“It wasn’t just tragedy; it was injustice. It could have been prevented. The significance of this anniversary won’t be lost on those of us gathered here today. Asbestos remains the greatest workplace tragedy of our time—the single biggest killer of workers in Australia. And we’re still living with its legacy, to this date. Twenty years after it was banned, asbestos-related diseases claim the lives of over 4,000 Australians each year. That’s three times the national annual road toll. Over 700 of these deaths can be attributed to mesothelioma, a terrible, aggressive form of cancer that typically strikes people down many years after initial exposure.

“These deaths are a tragedy, each one representing immense grief, pain, hardship and loss, which is why we owe our gratitude to the many individuals and organisations who fought so hard for the ban and to ensure the victims of asbestos exposure received justice and support—people like Bernie Banton, a powerful campaigner for victims of asbestos, who fought long and hard to ensure all those affected received compensation. He died, as a result of his asbestos exposure, in 2007.

“The 2003 ban was a great achievement, but it’s only part of an unfinished story. Asbestos remains in millions of buildings and structures across Australia. It’s estimated that one in three homes has asbestos in them. In all, around 6.2 million tonnes of asbestos-containing materials are thought to remain in our built environment. These materials are old and, as they age, they degrade, increasing the risk of releasing deadly asbestos fibres, and more frequent extreme weather events, such as floods and fires, are also increasing the risk of asbestos exposure and environmental contamination. In short, the risk of asbestos exposure is not over. Much needs to be done to address this deadly asbestos legacy. More needs to be done.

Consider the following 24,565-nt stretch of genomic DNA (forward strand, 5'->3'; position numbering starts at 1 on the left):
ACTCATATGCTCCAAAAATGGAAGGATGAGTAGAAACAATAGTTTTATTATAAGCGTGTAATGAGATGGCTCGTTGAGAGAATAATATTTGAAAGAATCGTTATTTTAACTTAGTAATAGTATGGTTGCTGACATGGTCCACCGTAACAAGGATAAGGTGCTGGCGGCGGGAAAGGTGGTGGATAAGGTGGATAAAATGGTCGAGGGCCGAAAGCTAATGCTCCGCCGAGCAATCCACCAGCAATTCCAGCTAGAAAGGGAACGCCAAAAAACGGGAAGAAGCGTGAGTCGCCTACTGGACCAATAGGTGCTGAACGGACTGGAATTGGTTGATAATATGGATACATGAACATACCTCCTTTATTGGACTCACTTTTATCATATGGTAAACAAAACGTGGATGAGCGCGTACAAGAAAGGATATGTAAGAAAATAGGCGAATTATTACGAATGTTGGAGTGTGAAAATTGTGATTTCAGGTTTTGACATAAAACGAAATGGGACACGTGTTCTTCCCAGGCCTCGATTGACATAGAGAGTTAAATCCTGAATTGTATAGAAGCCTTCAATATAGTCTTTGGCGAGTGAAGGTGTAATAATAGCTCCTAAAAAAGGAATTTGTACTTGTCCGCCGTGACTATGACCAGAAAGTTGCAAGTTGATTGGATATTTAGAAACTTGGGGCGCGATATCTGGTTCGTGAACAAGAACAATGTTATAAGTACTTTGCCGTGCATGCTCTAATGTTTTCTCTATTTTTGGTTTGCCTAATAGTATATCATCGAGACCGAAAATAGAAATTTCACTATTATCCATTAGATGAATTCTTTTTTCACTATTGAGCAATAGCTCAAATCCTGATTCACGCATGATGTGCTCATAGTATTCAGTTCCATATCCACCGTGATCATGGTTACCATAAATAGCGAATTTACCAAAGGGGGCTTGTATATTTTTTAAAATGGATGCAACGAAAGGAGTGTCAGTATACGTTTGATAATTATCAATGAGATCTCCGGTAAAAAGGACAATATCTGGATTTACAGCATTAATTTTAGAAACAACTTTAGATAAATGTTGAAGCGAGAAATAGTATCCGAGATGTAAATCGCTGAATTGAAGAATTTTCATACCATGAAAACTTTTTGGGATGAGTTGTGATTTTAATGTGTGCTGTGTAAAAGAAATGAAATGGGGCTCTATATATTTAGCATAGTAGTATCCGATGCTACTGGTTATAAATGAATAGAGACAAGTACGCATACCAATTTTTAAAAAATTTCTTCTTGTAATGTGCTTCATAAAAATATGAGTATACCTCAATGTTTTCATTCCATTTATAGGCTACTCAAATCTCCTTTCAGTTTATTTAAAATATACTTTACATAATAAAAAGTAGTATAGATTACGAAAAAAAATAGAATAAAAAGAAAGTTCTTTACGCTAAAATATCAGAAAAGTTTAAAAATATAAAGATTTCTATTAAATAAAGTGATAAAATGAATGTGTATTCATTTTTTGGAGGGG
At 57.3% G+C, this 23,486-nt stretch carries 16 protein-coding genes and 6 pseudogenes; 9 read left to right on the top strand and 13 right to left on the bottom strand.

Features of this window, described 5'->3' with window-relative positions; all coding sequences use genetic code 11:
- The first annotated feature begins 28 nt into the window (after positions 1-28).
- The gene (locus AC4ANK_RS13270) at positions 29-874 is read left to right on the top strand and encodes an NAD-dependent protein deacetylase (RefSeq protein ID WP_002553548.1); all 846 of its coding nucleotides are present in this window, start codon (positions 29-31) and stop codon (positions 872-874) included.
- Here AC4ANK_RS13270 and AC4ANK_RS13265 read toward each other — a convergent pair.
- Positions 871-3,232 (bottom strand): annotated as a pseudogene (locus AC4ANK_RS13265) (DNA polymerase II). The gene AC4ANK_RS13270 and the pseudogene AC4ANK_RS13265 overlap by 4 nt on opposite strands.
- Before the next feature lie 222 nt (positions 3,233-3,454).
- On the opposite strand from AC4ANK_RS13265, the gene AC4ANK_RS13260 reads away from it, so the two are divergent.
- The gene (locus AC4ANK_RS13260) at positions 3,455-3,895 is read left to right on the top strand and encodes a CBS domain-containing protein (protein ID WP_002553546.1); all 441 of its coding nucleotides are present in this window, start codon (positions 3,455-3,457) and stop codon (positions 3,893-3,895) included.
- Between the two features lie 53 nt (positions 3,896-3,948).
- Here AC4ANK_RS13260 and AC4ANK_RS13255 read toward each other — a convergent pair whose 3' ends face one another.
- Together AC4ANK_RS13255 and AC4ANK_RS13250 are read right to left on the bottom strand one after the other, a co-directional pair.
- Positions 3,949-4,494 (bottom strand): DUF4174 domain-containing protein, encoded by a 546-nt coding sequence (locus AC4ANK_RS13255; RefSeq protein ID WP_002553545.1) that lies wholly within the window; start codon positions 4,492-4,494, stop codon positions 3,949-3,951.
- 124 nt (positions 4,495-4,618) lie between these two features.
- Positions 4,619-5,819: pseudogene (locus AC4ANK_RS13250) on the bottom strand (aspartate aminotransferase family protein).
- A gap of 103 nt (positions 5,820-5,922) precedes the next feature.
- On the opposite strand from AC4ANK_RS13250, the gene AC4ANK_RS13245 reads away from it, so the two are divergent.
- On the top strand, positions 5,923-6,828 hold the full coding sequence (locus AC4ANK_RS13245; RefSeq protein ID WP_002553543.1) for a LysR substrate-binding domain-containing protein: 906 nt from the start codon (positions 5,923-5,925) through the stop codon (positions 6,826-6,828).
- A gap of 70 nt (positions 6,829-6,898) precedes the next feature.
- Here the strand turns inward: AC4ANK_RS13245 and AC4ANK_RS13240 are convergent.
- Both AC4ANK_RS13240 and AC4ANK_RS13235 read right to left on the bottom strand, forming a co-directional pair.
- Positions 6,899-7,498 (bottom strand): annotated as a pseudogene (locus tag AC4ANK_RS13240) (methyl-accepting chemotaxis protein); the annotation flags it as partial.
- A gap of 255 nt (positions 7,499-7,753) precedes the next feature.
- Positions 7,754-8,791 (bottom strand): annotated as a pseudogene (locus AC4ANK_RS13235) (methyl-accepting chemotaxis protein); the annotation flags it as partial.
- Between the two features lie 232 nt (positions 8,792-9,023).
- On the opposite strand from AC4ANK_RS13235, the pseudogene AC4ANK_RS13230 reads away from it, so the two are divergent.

“Through the leadership of the Asbestos Safety and Eradication Agency, whose chair, Paul Bastian, and CEO, Jodie Deakes, are here today, along with many of their staff, all governments will soon come together to set out a new five-year strategic plan to put that legacy squarely behind us. That ongoing work is essential if we’re to hold true to the efforts of all those who campaigned over decades for justice for victims. The agency has recently published findings that, if we had sustained and coordinated by all governments, we could remove all asbestos from our buildings by 2068—it takes that long—in doing so, preventing up to 27½ thousand deaths from asbestos-related diseases.

“As we head into the next stage of the fight against asbestos, we acknowledge the valuable work of a generation of individuals and organisations, including many in the gallery today. But I also want to acknowledge all of the asbestos disease support groups across Australia and their efforts to support victims of this deadly material…

“To all those—and there are many of them in the gallery right now and some on the floor behind it—who have over the past 20 years and more championed the plight of workers affected directly by these dust diseases: you have saved lives. To all of you who continue to champion those workers now and into the future: you continue to save lives. Your efforts are as important now as they were 20 years ago, and your government stands with you.”

Minister Tony Burke, Statements of Significant Matters Speech, read in Parliament House Canberra December 2023.